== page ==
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Load cells ideas and tips

Are you thinking of getting a scale for a small tank or a larger silo, or something in between, or perhaps you are interested in force measurement?

Read selected parts of this and you will probably save time in the end! This is a small document that you can use to get ideas when building a scale of components (load cells, mechanics, electronics, software, etc.).

We sell a number of completed scales such as floor, pallet and beam scales that you can choose if it suits. If it doesn't, you usually have to choose separate load cells and electronics. You achieve the same results as with a completed scale but it will be better suited to the application where it is to be used.

Here you will find a guide for general assembly advice for load cells and silo scales, click here.

Some examples of completed scales that can often work perfectly. There are many completed scales to be found on the website under products or industries.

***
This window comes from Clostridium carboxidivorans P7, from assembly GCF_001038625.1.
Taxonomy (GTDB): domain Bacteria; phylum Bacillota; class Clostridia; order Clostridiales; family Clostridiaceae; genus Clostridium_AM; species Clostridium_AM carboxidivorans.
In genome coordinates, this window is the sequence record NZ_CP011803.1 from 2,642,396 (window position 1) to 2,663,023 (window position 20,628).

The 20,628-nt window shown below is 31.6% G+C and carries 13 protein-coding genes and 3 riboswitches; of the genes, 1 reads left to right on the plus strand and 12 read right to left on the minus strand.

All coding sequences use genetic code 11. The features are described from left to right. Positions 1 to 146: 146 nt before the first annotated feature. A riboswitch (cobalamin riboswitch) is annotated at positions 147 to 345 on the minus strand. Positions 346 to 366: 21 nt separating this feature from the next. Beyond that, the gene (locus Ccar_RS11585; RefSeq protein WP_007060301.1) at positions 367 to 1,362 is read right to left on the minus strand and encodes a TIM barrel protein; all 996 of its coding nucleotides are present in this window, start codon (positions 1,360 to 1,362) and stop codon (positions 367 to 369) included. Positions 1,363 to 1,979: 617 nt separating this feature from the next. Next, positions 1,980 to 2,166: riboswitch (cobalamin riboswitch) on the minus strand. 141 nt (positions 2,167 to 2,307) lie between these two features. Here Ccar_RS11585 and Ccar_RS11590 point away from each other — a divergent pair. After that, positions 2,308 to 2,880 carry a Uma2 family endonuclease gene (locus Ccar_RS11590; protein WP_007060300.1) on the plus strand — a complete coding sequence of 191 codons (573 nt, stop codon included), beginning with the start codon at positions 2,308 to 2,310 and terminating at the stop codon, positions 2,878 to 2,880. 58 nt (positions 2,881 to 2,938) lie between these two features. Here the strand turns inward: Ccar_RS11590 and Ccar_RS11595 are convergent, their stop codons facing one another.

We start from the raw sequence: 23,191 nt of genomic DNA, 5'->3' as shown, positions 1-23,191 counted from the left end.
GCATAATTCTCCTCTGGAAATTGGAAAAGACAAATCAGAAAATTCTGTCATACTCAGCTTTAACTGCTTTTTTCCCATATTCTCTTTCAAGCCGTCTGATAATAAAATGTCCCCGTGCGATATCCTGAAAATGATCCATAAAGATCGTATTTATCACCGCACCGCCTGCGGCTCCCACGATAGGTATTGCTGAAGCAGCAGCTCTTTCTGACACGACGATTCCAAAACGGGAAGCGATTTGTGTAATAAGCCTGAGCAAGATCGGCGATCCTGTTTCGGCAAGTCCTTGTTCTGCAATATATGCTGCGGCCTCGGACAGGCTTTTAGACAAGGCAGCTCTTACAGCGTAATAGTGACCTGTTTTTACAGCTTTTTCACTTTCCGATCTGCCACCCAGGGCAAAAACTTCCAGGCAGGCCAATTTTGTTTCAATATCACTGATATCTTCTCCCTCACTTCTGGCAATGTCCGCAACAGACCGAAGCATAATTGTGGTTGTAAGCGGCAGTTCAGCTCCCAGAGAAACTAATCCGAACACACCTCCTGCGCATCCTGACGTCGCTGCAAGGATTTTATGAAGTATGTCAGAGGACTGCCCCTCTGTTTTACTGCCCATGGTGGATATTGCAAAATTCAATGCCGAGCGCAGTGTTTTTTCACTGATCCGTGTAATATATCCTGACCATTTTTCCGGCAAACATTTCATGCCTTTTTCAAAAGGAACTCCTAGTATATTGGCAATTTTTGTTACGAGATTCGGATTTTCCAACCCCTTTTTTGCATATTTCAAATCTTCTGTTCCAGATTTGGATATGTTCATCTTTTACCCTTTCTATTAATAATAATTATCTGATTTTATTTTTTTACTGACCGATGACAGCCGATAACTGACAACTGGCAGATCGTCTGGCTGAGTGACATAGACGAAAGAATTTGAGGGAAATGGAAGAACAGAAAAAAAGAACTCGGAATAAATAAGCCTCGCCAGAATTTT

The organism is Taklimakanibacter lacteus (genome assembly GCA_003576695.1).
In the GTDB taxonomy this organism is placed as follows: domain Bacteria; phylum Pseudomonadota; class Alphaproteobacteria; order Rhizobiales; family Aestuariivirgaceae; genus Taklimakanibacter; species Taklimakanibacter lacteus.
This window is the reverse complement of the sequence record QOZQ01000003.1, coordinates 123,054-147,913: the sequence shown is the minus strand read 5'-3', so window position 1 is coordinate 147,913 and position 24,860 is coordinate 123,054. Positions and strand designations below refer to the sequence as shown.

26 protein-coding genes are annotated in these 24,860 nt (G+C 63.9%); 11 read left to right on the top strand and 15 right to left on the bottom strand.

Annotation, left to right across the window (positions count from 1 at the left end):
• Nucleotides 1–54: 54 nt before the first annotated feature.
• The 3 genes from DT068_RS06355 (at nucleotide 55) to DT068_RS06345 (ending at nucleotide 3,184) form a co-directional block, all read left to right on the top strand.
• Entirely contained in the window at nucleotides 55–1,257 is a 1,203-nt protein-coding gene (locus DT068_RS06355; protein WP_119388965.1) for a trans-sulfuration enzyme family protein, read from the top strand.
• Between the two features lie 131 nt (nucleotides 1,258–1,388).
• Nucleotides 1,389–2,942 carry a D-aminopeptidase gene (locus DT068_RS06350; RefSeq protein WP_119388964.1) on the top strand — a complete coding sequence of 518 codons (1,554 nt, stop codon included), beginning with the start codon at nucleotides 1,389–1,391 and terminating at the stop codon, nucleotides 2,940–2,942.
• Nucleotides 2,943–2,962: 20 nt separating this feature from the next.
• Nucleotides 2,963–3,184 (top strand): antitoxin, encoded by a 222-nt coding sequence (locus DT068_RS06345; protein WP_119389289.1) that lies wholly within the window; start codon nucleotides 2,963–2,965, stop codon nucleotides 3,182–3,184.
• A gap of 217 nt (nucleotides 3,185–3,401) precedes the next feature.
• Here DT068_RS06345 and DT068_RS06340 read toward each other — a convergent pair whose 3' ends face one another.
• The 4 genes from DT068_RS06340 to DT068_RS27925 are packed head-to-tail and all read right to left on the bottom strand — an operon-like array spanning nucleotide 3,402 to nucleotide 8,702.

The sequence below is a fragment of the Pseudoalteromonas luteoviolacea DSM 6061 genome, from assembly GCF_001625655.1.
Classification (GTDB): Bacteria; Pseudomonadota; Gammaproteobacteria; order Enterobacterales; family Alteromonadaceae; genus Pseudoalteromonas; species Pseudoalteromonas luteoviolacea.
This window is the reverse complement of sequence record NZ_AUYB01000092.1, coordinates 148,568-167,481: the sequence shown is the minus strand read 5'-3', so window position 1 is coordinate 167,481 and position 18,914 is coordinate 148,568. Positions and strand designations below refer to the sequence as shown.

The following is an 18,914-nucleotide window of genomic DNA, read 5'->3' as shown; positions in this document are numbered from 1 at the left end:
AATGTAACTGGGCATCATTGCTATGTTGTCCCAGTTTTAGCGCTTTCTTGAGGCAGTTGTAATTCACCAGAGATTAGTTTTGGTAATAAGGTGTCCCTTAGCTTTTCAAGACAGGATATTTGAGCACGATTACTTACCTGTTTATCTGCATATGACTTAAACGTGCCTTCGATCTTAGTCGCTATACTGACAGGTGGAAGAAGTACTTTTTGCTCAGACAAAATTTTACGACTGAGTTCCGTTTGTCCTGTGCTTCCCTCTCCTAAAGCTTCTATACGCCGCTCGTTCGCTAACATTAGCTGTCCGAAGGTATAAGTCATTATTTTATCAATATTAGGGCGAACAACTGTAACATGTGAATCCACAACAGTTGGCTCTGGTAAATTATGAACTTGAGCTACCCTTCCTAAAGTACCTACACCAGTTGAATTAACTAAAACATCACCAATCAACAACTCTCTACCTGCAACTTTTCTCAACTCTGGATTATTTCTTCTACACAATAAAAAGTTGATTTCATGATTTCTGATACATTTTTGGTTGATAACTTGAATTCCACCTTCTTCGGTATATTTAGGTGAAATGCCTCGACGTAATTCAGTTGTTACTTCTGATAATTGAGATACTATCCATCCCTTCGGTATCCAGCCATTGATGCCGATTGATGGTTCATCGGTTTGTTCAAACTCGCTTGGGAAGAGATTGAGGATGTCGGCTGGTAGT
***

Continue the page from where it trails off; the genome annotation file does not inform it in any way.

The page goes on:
Some examples of load cells and complete scales that can often be suitable for hanging loads. There is a really large selection of load cells and crane scales on the website under products and industries.

To build your own scale, you definitely need one or more load cells to pull or push on. The load cells can look in many different ways and can weigh from a few grams up to several hundred thousand kg. See some examples below.

There are many different accessories that can facilitate the assembly of load cells. See some examples below.

The electronics

The basic principle is always the same. One or more load cells mounted in a mechanical construction are needed and some form of electronics with or without a display is needed which often communicates with a computer, PLC, etc.

There are many types to choose from, ranging from simple transmitters that give an analog or digital signal to a remote computer or the like. Keep in mind that it is often appreciated by the staff on the floor that there is a display near the silo/tank.

The output signal can be, for example, analog 4-20 mA, digital RS232/485, Profibus, radio transmission, alarm contact/transistor.

A good compromise is a wall-mounted transmitter that also has a display and taring option, e.g. type LCD-A. There are now indicators that are fully sealed, IP69K, and even impact resistant. If you want one that can withstand most, choose the X320.

Some examples of different types of electronics you can use.

 Usually you have 3 or more load cells that are placed in each corner of the tank, silo, feeder or whatever "silo/tank" you have to weigh in. Think like this: